The Isolation Exercise Mistake Almost Everyone Makes

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Happy New Year!

(If you’re reading this later in the year don’t worry, everything still applies to you.)

If you didn’t quite reach your fitness goals in 2015, there is no better time to start than now.

Sure, New Year’s resolutions are silly and most people will quit. But every year some percentage of the “New Year’s Resolutioners” turn into consistent gym-goers and eventually…

…Into gym rats.

But the best time to get started is always right away so really there’s nothing special about this time of year.

Anyway, today I want to discuss isolation exercises briefly.

I’ve told you before that I believe compound exercises should make up the majority of your training program. They will be responsible for most of your growth and therefore, that’s what you should focus on.

However, isolation exercises play an important part in any intelligent lifter’s routine.

If used strategically, they help prevent injuries and bring up weaknesses.

cable-face-pull_1

But most people don’t use them strategically at all. Instead, they just do whatever they feel like.

It should come as no surprise that those same people generally look the same every year. If you can’t even use isolation exercises correctly, it’s unlikely that the rest of your routine is any good.

Experienced lifters will be nodding their head as they read this.

If you have no idea what I mean by using isolation exercises strategically, check out this great post on Iron & Tweed.

Once you’ve read that I’d like you to think about whether you’re making the following mistake…

Progressive overload is important on isolation exercises too!

Yet, most people use the same weight for years.

This isn’t a topic I see discussed online much either. There are a lot of posts stating the importance of progressive overload. But all the posts I’ve seen only mention compound exercises.

Sure, it’s a lot easier to add 10 pounds to your deadlift than to your barbell curls.

I am not saying you need to add weight to isolation exercises every workout.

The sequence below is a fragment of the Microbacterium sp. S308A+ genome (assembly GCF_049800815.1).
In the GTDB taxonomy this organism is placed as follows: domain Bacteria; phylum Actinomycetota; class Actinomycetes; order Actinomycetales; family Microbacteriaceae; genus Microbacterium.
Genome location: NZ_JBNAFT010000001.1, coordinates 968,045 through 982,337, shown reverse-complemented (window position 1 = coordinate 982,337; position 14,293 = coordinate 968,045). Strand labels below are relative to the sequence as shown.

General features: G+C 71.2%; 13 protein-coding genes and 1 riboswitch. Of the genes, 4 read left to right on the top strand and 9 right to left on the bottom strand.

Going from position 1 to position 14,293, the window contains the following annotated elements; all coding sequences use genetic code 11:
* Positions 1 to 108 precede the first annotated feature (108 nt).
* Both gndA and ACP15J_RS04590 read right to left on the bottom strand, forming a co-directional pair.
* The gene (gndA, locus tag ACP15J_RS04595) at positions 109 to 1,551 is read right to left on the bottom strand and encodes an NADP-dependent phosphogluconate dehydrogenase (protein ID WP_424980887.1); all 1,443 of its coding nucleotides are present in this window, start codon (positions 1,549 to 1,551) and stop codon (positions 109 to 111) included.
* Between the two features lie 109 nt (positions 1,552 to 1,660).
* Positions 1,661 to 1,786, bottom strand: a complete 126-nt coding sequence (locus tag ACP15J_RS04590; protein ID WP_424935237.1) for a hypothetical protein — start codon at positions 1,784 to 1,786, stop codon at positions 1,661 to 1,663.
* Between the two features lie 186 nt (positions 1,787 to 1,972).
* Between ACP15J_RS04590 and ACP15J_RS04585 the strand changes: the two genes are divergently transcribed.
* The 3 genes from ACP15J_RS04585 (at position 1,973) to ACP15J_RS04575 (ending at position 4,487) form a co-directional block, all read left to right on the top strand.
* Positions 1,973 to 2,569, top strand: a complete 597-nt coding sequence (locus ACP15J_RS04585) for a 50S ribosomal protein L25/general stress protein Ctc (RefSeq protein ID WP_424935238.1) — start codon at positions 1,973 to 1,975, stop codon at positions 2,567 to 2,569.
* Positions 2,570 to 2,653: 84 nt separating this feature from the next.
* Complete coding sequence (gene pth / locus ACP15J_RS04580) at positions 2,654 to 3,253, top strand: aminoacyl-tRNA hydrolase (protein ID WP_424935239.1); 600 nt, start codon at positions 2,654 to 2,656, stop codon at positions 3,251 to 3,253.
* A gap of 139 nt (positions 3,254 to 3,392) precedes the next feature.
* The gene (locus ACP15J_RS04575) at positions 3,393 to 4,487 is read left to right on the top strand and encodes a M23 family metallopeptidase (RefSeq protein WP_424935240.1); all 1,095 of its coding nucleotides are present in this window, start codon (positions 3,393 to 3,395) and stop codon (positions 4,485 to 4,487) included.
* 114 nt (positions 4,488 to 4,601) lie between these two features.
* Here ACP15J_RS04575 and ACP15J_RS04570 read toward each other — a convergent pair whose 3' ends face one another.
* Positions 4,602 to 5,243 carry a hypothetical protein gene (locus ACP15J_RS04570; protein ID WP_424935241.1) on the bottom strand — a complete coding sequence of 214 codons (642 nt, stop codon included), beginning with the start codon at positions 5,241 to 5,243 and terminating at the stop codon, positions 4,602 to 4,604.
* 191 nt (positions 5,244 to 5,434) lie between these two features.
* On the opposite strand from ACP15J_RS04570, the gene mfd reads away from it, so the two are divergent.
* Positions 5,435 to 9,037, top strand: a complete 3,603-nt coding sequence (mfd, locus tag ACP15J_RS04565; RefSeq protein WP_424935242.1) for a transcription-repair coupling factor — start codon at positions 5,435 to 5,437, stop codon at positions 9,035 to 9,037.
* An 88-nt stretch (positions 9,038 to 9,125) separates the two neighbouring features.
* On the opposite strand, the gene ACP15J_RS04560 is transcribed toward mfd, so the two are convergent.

But over time, you have to get stronger!

For a long time I completely ignored this (obvious) concept.

I did a few sets of curls or lateral raises to get a nice pump but that’s all.

I didn’t push for progressive overload.

I didn’t even track the amount of reps I was doing.

Track-your-progress

Unsurprisingly, my results were slow.

I still gained strength and muscle because I was focusing on gaining strength on compound lifts.

Most people don’t even do that…

…but you don’t want to look like ‘most people’ do you?

“What about the pump?”

Everyone loves getting a pump in the gym.

It burns so you think you’re achieving something with your long, grueling sets of curls.

Arnold-barbell-arm

But getting a pump doesn’t necessarily mean you are gaining muscle.

All it means is that a lot of blood has flown to that area of your body.

On the other hand, if you push for strength gains you’ll know for sure whether you’ve gained muscle or not.

Focus on strength and muscle will follow

The main reason this method is so effective is because improvements in strength are easy to measure.

You can see them right away unlike muscle gains which take a long time before you see them in the mirror. (Don’t worry, other people notice a lot earlier than you!)

Because you see the progress you’ve made, it’s very easy to stay motivated.

If you stay motivated you obviously won’t quit.

Simply sticking to your goals will put you ahead of 90% of the population.

This concept is widely accepted when it comes to compound exercises.

Which is why it amazes me that nobody discusses progressive overload on isolation exercises.

Does this mean you should use low reps on isolation exercises?

No.

Trying to get stronger doesn’t mean that you lower the rep ranges.

You can get stronger over time in any rep range.

If you go from using 80 pounds to 90 pounds in 2-3 months, that’s progress.

It’s also progress if you do more repetitions with the same weight.

How to apply this tip and start gaining muscle

You need to change your mindset.

You need to have a goal in mind for every workout, every exercise and every set.

Don’t just go to the gym to get a pump and mess around with the weights.

Instead, you are going to start training systematically.

Write down how many reps you do every workout. The next time you go to the gym, focus on getting one extra rep.

You won’t always be able to do it and that’s fine.

As long as you change your mindset and try to set new records every time you train, you’ll make a lot of progress over time.

That’s all for today.

Have a nice week and remember to set some new PRs!

James

PS: To make sure you don’t miss any of these tips, sign up for my e-mail list. You’ll be the first person I tell about new content on this site.

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